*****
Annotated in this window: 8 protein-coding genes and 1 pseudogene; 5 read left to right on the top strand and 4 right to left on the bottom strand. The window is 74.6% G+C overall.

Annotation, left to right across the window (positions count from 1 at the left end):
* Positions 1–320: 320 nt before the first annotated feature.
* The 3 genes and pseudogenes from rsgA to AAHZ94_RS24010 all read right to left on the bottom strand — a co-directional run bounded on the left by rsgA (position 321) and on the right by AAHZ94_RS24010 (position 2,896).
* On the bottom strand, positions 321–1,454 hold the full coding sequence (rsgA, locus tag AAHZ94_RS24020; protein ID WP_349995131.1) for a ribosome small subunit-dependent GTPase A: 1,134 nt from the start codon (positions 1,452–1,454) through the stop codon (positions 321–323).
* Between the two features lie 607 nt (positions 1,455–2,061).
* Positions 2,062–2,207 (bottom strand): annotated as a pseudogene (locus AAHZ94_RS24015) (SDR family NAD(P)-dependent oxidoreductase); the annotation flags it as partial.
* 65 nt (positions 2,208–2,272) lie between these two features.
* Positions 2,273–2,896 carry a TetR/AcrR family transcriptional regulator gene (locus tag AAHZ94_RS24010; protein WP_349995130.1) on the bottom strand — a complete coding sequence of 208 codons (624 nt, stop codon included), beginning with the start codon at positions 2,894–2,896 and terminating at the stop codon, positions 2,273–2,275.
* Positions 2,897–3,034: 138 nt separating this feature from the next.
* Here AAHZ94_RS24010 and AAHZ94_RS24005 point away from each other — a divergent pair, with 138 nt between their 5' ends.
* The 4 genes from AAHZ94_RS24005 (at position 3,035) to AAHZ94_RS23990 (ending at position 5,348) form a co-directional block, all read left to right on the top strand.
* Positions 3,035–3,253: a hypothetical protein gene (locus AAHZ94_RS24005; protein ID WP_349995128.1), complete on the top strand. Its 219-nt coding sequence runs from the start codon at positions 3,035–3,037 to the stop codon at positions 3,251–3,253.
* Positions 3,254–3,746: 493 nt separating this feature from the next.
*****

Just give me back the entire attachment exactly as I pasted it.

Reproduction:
Annotated in this window: 8 protein-coding genes and 1 pseudogene; 5 read left to right on the top strand and 4 right to left on the bottom strand. The window is 74.6% G+C overall.

Annotation, left to right across the window (positions count from 1 at the left end):
* Positions 1–320: 320 nt before the first annotated feature.
* The 3 genes and pseudogenes from rsgA to AAHZ94_RS24010 all read right to left on the bottom strand — a co-directional run bounded on the left by rsgA (position 321) and on the right by AAHZ94_RS24010 (position 2,896).
* On the bottom strand, positions 321–1,454 hold the full coding sequence (rsgA, locus tag AAHZ94_RS24020; protein ID WP_349995131.1) for a ribosome small subunit-dependent GTPase A: 1,134 nt from the start codon (positions 1,452–1,454) through the stop codon (positions 321–323).
* Between the two features lie 607 nt (positions 1,455–2,061).
* Positions 2,062–2,207 (bottom strand): annotated as a pseudogene (locus AAHZ94_RS24015) (SDR family NAD(P)-dependent oxidoreductase); the annotation flags it as partial.
* 65 nt (positions 2,208–2,272) lie between these two features.
* Positions 2,273–2,896 carry a TetR/AcrR family transcriptional regulator gene (locus tag AAHZ94_RS24010; protein WP_349995130.1) on the bottom strand — a complete coding sequence of 208 codons (624 nt, stop codon included), beginning with the start codon at positions 2,894–2,896 and terminating at the stop codon, positions 2,273–2,275.
* Positions 2,897–3,034: 138 nt separating this feature from the next.
* Here AAHZ94_RS24010 and AAHZ94_RS24005 point away from each other — a divergent pair, with 138 nt between their 5' ends.
* The 4 genes from AAHZ94_RS24005 (at position 3,035) to AAHZ94_RS23990 (ending at position 5,348) form a co-directional block, all read left to right on the top strand.
* Positions 3,035–3,253: a hypothetical protein gene (locus AAHZ94_RS24005; protein ID WP_349995128.1), complete on the top strand. Its 219-nt coding sequence runs from the start codon at positions 3,035–3,037 to the stop codon at positions 3,251–3,253.
* Positions 3,254–3,746: 493 nt separating this feature from the next.